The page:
Wall Street Journal by James Freeman
WARREN BUFFETT, CLIMATE-CHANGE DENIER
The billionaire chairman of Berkshire Hathaway (Photo, Buffett with NGP Publisher) is on some kind of roll. Yesterday we told you about his warning on public pension funds in his annual letter to shareholders. Now, he's puncturing deeply-held liberal myths about global warming. Mr. Buffett tells CNBC that extreme weather events are not becoming more common, and that climate change is not altering his company's calculations when insuring against catastrophic weather events. "The public has the impression that because there's been so much talk about climate that events of the last 10 years from an insured standpoint and climate have been unusual," he said. "The answer is they haven't." (We commented on the subject of climate change two days ago, invoking Aristotle's Golden Mean ideal; and we challenged both sides of the debate). -dh
Comment and link: We earlier commented on LNG competition.
Here, Peter Tertzakian of the Globe and Mail gives further insight on the softening LNG market for British Columbia exports. Are not some of Canada's LNG export concerns ones that we Alaskans share. In both Alaska's land Canada's cases, LNG market demand and competition are exacerbated by local political interests striving to obtain for themselves and their constituencies all possible benefits -- even if the end result is achieving 100% success in gaining benefits for projects that became embroiled and then doomed in a sea of local and national political struggles.
To quote our reference at the Globe and Mail: Japanese benchmark prices for LNG in Asia have been exceptionally high since the Fukushima nuclear disaster, almost exactly three years ago. Concurrently, domestic Canadian natural gas prices have been anomalously low. The resulting “differential” between the two was $15.70 (U.S.) for one million British thermal units (MMBtu) at its widest in July, 2012. It’s been that massive price gap, or arbitrage, that triggered the buy-low-sell-high opportunity to build LNG export facilities in North America, including 14 projects off the west coast of B.C.
Alliance Profile: M-I SWACO a Schlumberger Company: From Drilling through Production, Focused on our Customers
Alaska LNG Project Faces Market Challenges...And Political Challenges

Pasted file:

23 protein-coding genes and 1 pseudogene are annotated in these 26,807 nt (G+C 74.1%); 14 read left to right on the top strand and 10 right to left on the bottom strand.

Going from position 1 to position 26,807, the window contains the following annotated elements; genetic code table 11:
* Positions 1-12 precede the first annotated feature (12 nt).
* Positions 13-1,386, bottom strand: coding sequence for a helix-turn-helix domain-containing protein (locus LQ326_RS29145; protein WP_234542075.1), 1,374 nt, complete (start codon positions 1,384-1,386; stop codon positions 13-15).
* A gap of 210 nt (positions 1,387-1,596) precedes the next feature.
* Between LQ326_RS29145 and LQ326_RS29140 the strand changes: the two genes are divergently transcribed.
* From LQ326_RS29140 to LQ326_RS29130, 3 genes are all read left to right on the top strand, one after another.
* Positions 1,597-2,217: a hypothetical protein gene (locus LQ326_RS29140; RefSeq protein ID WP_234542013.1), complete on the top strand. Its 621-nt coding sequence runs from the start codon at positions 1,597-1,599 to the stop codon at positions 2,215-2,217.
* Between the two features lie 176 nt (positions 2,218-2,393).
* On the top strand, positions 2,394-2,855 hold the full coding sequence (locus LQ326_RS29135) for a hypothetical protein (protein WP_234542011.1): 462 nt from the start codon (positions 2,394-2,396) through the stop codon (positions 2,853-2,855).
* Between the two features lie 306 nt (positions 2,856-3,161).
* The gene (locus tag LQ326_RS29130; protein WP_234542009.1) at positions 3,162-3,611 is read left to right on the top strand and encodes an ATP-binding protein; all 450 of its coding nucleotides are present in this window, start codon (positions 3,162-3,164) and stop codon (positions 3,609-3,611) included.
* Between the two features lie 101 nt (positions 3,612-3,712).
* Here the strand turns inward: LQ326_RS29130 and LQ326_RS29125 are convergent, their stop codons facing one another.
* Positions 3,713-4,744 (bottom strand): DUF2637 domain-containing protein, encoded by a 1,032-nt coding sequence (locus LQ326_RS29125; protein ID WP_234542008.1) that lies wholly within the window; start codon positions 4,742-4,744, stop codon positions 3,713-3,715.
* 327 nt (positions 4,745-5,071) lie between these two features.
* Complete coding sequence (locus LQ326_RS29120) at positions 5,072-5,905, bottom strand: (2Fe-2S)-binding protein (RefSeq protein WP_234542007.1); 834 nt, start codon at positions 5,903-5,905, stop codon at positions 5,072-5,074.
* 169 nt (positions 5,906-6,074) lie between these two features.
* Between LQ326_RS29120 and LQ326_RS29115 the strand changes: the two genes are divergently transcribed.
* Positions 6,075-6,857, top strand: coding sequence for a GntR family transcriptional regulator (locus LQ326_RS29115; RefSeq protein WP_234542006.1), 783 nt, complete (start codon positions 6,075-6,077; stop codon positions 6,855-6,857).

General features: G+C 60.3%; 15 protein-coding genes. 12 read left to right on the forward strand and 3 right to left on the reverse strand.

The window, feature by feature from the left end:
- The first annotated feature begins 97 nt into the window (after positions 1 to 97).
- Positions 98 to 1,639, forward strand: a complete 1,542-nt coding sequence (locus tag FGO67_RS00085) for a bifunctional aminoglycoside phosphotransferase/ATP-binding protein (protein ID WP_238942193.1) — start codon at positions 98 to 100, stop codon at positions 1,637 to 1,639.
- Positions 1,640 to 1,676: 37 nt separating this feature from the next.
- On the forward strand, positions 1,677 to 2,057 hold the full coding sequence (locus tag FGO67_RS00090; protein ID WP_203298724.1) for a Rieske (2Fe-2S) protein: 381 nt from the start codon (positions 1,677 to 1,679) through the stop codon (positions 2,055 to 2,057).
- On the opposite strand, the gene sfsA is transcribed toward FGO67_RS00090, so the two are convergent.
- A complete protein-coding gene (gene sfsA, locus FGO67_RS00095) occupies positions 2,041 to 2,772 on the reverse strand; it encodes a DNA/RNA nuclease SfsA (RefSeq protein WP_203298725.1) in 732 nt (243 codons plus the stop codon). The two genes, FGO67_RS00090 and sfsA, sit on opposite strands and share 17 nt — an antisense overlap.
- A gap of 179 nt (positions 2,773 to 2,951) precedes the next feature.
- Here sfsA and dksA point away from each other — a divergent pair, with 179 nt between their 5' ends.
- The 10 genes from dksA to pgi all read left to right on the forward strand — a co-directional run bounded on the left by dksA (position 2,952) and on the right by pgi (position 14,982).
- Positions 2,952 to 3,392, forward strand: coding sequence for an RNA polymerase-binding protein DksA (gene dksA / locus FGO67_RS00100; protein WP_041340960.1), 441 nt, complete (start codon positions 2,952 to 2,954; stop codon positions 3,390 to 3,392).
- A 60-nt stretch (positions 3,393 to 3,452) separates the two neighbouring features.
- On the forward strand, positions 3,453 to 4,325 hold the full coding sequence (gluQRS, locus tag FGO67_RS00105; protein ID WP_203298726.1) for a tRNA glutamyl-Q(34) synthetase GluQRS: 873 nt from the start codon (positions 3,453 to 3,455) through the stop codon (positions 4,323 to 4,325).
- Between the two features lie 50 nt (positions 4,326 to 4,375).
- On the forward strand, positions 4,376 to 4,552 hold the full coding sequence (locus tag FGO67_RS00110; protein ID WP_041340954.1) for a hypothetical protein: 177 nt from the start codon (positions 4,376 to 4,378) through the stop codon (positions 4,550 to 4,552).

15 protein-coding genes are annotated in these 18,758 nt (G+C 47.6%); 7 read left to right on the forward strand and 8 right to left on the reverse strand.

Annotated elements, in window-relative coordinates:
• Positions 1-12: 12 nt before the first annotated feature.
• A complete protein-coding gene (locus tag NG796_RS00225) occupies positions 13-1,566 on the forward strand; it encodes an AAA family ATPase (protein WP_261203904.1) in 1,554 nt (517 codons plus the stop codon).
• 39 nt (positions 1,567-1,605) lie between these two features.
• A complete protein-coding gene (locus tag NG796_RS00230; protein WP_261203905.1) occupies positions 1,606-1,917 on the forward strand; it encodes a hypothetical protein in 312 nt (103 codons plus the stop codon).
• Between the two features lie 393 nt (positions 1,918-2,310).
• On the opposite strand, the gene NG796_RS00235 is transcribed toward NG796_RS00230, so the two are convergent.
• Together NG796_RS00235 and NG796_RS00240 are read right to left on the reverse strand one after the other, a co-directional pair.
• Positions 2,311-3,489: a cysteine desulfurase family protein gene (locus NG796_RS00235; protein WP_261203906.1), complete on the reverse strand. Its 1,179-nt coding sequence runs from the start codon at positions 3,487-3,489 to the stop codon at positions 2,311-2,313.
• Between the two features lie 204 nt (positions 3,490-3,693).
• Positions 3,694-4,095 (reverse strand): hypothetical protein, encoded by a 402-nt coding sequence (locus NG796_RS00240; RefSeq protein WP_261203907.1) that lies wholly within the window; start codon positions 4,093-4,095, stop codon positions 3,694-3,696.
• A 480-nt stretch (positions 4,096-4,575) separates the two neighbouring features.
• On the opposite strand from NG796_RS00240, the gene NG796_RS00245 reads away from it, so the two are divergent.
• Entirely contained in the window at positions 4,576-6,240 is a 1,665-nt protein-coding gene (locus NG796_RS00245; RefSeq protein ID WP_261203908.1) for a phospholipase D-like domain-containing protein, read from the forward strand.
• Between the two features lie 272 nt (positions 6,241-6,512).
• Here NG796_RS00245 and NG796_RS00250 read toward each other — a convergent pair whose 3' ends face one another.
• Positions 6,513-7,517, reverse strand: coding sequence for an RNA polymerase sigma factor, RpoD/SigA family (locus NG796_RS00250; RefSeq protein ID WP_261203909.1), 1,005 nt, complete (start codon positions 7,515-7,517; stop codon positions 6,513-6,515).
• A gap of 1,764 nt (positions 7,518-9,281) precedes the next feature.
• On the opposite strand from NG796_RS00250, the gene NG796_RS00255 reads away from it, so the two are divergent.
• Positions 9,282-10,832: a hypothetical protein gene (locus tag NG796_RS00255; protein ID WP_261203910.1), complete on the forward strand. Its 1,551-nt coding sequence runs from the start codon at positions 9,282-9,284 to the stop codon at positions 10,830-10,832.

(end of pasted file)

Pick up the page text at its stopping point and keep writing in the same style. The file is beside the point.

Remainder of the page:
Alaska and Mackenzie Delta producers are eyeing LNG exports to Asia as this generation's best option for monetizing Arctic gas.
Previous generations were close: with the Arctic Gas project in the 1970s (i.e. including TransCanada); displaced by the Alcan project in the 1980s (i.e. vigorously opposed by TransCanada); and the Alaska Highway gas pipeline project given new life with higher gas prices and passage of the Alaska Natural Gas Pipeline Act of 2004 (i.e. led by TransCanada).
Evolution of Arctic gas projects continued with Governor Sarah Palin's (NGP Photo) support of the Alaska Gasline Inducement Act (AGIA, 2007), giving a subsidy to TransCanada just as the great North American shale gas phenomenon began eliminating that market for expensive, Arctic energy.
However, with subsequent support from the Legislature and Governor Sean Parnell (NGP Photo), TransCanada's project evolved into a duet consortium with ExxonMobil, and more recently achieved significant alignment of interests with the State's Administration, Legislature and other producers.
Meanwhile, the state's operating budget is increasingly unsustainable, depending as it does on drawing down savings accounts in response to its 90% dependence on diminishing oil production.
With the Obama Administration seemingly doing everything possible to prevent oil, gas and mining activity on federal AND state lands (i.e. Readers are welcome to challenge us on this accusation and we will be happy to document it), Alaska's economic prospects are at further risk.
To add to the lack of optimism, in a diminishing oil production environment, a coalition of minority activist and anti-business groups is promoting repeal of Alaska's oil tax reform law (See yesterday's commentary)--though the majority of Alaska's private sector leaders oppose repeal.
The Senate Bill 21 reform effort was passed into law less than a year ago after years of analysis and debate about how to increase investment and natural resource production, royalties and taxes. Repealing SB 21 would send a dramatic signal to the investment world that in Alaska, "A deal is not a deal".
Now, the state's economic hopes are focused like a falcon's gaze on hopes for a gas pipeline and LNG export project whose prime market would be Asian consumers.
However, just as changing domestic gas markets over the last 45 years have killed hopes and plans for monetizing the huge Arctic gas reserves, so now do the furies appear to be conspiring against Alaska's export hopes.
In Canada, a number of LNG projects have been approved or are in mature permitting stages -- by a supportive federal government -- and seem to be mostly targeting Asian markets.
Even though Japan's Fukushima tragedy resulted in more demand for LNG, Japan is also considering lower cost coal as a competitive alternative, which diminishes consumer appetite for more expensive LNG imports. We note that Japan has been one of the most prospective markets for Arctic gas.
Meanwhile, members of Congress who have studied the issue are telling the Administration that unless the Department of Energy increases the approval rate -- and decreases the backlog -- of LNG project applications, markets could be lost to other energy sources.